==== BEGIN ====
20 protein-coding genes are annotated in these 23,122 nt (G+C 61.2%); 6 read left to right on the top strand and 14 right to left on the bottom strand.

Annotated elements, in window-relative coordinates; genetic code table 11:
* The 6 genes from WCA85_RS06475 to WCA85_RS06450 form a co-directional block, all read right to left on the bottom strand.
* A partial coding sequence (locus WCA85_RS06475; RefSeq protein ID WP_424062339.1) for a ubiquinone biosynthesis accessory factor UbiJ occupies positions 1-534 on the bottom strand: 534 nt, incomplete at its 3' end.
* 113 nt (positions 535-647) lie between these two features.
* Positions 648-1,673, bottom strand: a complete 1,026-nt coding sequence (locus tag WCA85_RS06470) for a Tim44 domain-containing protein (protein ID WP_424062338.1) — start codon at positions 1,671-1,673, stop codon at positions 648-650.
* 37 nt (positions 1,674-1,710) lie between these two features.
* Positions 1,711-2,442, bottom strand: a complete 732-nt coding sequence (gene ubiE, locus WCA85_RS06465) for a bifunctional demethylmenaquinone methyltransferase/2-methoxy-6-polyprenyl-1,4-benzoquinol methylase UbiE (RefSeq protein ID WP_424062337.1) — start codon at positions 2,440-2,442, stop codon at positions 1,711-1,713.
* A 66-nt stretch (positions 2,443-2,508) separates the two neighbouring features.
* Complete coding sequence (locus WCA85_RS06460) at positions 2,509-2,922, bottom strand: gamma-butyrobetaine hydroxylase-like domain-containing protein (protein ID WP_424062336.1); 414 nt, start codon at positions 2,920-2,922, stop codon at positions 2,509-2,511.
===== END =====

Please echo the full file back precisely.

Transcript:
20 protein-coding genes are annotated in these 23,122 nt (G+C 61.2%); 6 read left to right on the top strand and 14 right to left on the bottom strand.

Annotated elements, in window-relative coordinates; genetic code table 11:
* The 6 genes from WCA85_RS06475 to WCA85_RS06450 form a co-directional block, all read right to left on the bottom strand.
* A partial coding sequence (locus WCA85_RS06475; RefSeq protein ID WP_424062339.1) for a ubiquinone biosynthesis accessory factor UbiJ occupies positions 1-534 on the bottom strand: 534 nt, incomplete at its 3' end.
* 113 nt (positions 535-647) lie between these two features.
* Positions 648-1,673, bottom strand: a complete 1,026-nt coding sequence (locus tag WCA85_RS06470) for a Tim44 domain-containing protein (protein ID WP_424062338.1) — start codon at positions 1,671-1,673, stop codon at positions 648-650.
* 37 nt (positions 1,674-1,710) lie between these two features.
* Positions 1,711-2,442, bottom strand: a complete 732-nt coding sequence (gene ubiE, locus WCA85_RS06465) for a bifunctional demethylmenaquinone methyltransferase/2-methoxy-6-polyprenyl-1,4-benzoquinol methylase UbiE (RefSeq protein ID WP_424062337.1) — start codon at positions 2,440-2,442, stop codon at positions 1,711-1,713.
* A 66-nt stretch (positions 2,443-2,508) separates the two neighbouring features.
* Complete coding sequence (locus WCA85_RS06460) at positions 2,509-2,922, bottom strand: gamma-butyrobetaine hydroxylase-like domain-containing protein (protein ID WP_424062336.1); 414 nt, start codon at positions 2,920-2,922, stop codon at positions 2,509-2,511.